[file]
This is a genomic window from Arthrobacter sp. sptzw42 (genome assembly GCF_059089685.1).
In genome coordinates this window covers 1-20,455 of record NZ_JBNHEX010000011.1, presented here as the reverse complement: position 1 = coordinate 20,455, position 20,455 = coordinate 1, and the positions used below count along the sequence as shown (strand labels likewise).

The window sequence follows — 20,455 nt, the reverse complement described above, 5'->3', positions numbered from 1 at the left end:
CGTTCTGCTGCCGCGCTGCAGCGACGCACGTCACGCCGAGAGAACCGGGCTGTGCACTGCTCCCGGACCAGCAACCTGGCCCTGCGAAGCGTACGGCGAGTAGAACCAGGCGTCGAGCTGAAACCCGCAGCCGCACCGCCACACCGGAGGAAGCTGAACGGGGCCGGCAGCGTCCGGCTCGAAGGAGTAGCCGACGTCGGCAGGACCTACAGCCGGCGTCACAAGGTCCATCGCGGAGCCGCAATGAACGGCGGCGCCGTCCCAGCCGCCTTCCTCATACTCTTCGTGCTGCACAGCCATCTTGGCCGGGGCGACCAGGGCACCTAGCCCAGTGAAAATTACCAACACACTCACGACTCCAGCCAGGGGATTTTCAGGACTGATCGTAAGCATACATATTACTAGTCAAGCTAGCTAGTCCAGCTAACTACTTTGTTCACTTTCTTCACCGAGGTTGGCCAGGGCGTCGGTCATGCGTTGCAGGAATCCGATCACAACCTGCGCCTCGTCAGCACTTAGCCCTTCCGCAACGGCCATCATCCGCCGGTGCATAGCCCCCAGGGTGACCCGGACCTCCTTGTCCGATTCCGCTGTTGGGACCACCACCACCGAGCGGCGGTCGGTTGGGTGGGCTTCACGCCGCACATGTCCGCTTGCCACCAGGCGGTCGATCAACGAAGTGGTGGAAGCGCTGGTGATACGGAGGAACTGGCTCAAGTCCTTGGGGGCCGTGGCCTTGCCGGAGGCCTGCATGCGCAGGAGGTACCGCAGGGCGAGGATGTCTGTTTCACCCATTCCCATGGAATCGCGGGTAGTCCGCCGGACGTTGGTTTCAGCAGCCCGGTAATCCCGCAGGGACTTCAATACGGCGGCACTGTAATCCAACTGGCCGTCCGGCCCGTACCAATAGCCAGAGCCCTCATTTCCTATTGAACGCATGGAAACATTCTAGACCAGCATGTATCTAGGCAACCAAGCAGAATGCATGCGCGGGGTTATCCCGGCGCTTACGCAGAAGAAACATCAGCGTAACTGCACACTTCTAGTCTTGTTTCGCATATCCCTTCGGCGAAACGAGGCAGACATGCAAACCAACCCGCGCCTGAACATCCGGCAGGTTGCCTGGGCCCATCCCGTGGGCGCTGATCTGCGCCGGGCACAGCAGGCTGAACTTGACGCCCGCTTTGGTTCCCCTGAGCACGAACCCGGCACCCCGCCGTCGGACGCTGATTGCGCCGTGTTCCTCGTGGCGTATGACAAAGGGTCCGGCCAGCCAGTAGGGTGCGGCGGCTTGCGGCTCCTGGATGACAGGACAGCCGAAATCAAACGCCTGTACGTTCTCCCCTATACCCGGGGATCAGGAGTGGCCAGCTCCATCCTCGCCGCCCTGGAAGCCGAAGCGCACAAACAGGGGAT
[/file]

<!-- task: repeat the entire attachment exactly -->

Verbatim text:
This is a genomic window from Arthrobacter sp. sptzw42 (genome assembly GCF_059089685.1).
In genome coordinates this window covers 1-20,455 of record NZ_JBNHEX010000011.1, presented here as the reverse complement: position 1 = coordinate 20,455, position 20,455 = coordinate 1, and the positions used below count along the sequence as shown (strand labels likewise).

The window sequence follows — 20,455 nt, the reverse complement described above, 5'->3', positions numbered from 1 at the left end:
CGTTCTGCTGCCGCGCTGCAGCGACGCACGTCACGCCGAGAGAACCGGGCTGTGCACTGCTCCCGGACCAGCAACCTGGCCCTGCGAAGCGTACGGCGAGTAGAACCAGGCGTCGAGCTGAAACCCGCAGCCGCACCGCCACACCGGAGGAAGCTGAACGGGGCCGGCAGCGTCCGGCTCGAAGGAGTAGCCGACGTCGGCAGGACCTACAGCCGGCGTCACAAGGTCCATCGCGGAGCCGCAATGAACGGCGGCGCCGTCCCAGCCGCCTTCCTCATACTCTTCGTGCTGCACAGCCATCTTGGCCGGGGCGACCAGGGCACCTAGCCCAGTGAAAATTACCAACACACTCACGACTCCAGCCAGGGGATTTTCAGGACTGATCGTAAGCATACATATTACTAGTCAAGCTAGCTAGTCCAGCTAACTACTTTGTTCACTTTCTTCACCGAGGTTGGCCAGGGCGTCGGTCATGCGTTGCAGGAATCCGATCACAACCTGCGCCTCGTCAGCACTTAGCCCTTCCGCAACGGCCATCATCCGCCGGTGCATAGCCCCCAGGGTGACCCGGACCTCCTTGTCCGATTCCGCTGTTGGGACCACCACCACCGAGCGGCGGTCGGTTGGGTGGGCTTCACGCCGCACATGTCCGCTTGCCACCAGGCGGTCGATCAACGAAGTGGTGGAAGCGCTGGTGATACGGAGGAACTGGCTCAAGTCCTTGGGGGCCGTGGCCTTGCCGGAGGCCTGCATGCGCAGGAGGTACCGCAGGGCGAGGATGTCTGTTTCACCCATTCCCATGGAATCGCGGGTAGTCCGCCGGACGTTGGTTTCAGCAGCCCGGTAATCCCGCAGGGACTTCAATACGGCGGCACTGTAATCCAACTGGCCGTCCGGCCCGTACCAATAGCCAGAGCCCTCATTTCCTATTGAACGCATGGAAACATTCTAGACCAGCATGTATCTAGGCAACCAAGCAGAATGCATGCGCGGGGTTATCCCGGCGCTTACGCAGAAGAAACATCAGCGTAACTGCACACTTCTAGTCTTGTTTCGCATATCCCTTCGGCGAAACGAGGCAGACATGCAAACCAACCCGCGCCTGAACATCCGGCAGGTTGCCTGGGCCCATCCCGTGGGCGCTGATCTGCGCCGGGCACAGCAGGCTGAACTTGACGCCCGCTTTGGTTCCCCTGAGCACGAACCCGGCACCCCGCCGTCGGACGCTGATTGCGCCGTGTTCCTCGTGGCGTATGACAAAGGGTCCGGCCAGCCAGTAGGGTGCGGCGGCTTGCGGCTCCTGGATGACAGGACAGCCGAAATCAAACGCCTGTACGTTCTCCCCTATACCCGGGGATCAGGAGTGGCCAGCTCCATCCTCGCCGCCCTGGAAGCCGAAGCGCACAAACAGGGGAT